• A new health-concious TV trend takes kids from plump to pumped

    Written by Simon Ashdown
    KidScreen June 2003

    While children's fitness may just now be shaping up as the issue du jour in North America, Reykjavic, Iceland's LazyTown keyed into its importance 11 years ago. Founded by fitness guru and lecturer Magnus Scheving, the LazyTown concept launched in 1992 with a mandate to improve health of children. Since then, the multi-million dollar icelandic francise has grown to encompass books, board games, videos, CDs, a radio station, theatrical productions, and even its own line of fruits and vegetables.

    Scheving, a three time gold medalist in the European Fitness Championship, is now focused on using TV to export the LazyTown philosofy worldwide. With the help of industry vets Norman Stiles (ex-Sesame Workshop) and Evan Baily (ex-Nick), he has developed a LazyTown series pilot and is in negotiations with U.S. and European networks. The live-action/puppet series (26 to 40 half hours) will center on a group of kids who would spend all their time eating sweets and watching TV if given the chance. Superhero Sportacus and the new kid Stephanie (who doesn't buy into their sloth and gluttony) try to get the lazybones to be more active and eat right, but their efforts are undermined by villain Robbie Rotten.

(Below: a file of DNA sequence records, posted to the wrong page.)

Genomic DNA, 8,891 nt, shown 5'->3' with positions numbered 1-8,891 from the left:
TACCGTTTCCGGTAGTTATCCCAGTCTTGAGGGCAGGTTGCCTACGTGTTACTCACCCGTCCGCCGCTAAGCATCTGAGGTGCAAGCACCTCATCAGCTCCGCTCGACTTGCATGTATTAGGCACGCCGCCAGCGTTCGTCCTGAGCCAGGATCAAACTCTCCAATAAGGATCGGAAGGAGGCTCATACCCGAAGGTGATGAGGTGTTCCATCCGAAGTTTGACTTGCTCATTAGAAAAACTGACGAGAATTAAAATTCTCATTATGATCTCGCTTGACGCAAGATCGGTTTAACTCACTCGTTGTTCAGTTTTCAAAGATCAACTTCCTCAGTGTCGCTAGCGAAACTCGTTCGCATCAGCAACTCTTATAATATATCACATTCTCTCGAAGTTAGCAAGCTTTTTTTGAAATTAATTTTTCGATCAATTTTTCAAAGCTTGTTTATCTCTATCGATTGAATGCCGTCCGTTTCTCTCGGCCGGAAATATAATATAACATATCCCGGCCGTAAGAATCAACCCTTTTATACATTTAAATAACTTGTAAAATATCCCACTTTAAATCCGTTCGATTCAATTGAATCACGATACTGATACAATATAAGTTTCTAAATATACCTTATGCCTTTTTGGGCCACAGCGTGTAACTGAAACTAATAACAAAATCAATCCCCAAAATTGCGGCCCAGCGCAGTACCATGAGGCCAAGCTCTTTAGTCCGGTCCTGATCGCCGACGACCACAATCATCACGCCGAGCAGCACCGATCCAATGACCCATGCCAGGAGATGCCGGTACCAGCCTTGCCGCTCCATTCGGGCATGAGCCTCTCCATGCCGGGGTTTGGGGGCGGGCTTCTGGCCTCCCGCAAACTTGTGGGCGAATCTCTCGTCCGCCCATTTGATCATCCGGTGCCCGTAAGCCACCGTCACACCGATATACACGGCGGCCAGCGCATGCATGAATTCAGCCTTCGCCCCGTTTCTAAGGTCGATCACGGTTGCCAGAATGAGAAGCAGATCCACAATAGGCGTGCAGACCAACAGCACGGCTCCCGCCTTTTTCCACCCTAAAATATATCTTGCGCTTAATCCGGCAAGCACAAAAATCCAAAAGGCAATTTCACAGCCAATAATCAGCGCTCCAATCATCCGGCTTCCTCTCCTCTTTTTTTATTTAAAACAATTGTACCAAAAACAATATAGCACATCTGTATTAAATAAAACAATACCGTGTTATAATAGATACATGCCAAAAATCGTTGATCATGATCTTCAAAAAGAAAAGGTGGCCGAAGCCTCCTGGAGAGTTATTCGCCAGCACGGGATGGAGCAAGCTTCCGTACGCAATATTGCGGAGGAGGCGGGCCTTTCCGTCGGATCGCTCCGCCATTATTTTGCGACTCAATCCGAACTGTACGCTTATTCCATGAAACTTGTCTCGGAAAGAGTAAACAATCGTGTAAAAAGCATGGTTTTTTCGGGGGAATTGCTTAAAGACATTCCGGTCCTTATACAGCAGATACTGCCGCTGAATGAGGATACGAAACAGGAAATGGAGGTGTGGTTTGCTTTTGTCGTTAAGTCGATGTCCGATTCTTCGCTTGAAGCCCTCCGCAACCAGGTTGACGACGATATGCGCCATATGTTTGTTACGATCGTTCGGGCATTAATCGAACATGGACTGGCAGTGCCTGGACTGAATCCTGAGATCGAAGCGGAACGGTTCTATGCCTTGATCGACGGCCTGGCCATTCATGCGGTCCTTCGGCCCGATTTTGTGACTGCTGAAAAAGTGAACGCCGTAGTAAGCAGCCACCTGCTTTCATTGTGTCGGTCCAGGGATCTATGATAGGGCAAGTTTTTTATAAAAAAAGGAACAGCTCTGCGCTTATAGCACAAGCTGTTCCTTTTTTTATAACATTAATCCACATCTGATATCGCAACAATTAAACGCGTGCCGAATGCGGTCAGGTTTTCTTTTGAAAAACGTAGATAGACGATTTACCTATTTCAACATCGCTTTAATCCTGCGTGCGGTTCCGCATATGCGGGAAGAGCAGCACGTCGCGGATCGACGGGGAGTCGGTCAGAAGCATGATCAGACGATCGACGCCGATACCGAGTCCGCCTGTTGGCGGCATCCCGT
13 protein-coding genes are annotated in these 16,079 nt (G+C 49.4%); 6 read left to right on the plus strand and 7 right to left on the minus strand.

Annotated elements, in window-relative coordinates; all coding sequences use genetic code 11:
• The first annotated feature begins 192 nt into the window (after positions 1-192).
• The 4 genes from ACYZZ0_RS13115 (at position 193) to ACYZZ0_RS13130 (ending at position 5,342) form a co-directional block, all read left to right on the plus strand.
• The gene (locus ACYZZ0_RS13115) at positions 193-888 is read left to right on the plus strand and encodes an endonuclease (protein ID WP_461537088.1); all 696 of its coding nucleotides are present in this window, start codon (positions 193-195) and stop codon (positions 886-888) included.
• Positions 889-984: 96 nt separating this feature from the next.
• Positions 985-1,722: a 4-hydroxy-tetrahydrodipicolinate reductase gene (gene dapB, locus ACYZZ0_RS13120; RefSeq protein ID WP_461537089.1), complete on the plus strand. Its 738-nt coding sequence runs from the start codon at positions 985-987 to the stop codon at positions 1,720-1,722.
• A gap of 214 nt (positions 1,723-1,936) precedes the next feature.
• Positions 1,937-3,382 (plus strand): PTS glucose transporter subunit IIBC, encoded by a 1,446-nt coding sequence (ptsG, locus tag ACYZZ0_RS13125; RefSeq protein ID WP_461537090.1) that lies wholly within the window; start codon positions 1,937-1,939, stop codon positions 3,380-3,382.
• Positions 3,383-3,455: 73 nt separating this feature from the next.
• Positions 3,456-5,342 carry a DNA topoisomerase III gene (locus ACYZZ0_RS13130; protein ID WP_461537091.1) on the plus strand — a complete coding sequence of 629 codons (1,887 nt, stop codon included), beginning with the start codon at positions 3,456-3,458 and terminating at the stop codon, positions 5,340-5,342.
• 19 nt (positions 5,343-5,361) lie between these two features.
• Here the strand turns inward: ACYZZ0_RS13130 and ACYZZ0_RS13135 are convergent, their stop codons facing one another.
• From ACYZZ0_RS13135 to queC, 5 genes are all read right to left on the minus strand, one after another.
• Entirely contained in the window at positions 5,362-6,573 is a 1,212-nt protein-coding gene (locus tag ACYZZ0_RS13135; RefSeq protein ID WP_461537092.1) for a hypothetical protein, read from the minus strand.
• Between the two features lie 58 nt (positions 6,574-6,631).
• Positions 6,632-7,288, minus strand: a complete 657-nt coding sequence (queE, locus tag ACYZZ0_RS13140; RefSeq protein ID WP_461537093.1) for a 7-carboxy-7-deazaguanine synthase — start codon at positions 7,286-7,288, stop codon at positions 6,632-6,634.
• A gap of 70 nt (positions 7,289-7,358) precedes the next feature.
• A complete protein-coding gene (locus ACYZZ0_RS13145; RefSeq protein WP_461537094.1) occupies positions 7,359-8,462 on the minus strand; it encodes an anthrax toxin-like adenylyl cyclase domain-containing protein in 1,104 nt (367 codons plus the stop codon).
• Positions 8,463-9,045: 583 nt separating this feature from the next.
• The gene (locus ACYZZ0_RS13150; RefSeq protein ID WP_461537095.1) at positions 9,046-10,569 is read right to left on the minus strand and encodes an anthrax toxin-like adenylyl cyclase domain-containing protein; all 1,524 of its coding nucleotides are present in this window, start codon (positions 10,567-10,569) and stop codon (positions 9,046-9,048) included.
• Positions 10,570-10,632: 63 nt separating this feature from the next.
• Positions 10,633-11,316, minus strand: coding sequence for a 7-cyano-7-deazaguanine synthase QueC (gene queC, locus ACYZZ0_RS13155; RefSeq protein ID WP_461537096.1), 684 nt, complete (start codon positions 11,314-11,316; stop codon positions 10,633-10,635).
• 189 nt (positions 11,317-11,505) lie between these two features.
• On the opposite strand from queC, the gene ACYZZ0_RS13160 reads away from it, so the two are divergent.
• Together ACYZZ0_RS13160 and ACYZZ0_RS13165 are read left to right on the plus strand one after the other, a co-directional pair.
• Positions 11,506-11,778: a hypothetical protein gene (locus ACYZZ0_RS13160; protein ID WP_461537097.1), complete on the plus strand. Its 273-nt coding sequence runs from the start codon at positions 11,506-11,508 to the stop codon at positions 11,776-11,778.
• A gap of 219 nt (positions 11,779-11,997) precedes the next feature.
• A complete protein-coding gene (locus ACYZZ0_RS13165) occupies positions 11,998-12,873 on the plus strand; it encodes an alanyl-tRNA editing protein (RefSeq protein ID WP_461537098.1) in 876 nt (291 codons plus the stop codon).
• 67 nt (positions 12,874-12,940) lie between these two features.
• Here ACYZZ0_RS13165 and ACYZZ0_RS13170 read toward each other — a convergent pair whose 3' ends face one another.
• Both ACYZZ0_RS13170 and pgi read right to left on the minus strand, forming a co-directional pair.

Though LazyTown is not designed to be an "exercise" show per se, Scheving says testing has proven that the quick pace of the series, which he describes as Moulin Rouge meets James Bond, inspires kids to get up and role-play once it's over.

    Despite LazyTown's succes in Iceland, some pundits might wonder whether good-for-you TV can work in a nation where super-sizing one's fast-food order has almost become a constitutional right. But Scheving, who studied verious TV markets before developing the pilot, says the only reason health-oriented series haven't worked to date has been a lack of caring on the part of producers.

    "Why isn't it possible", asks Scheving, "to have a business and really care at the same time? I want to look back and say that I did something good."

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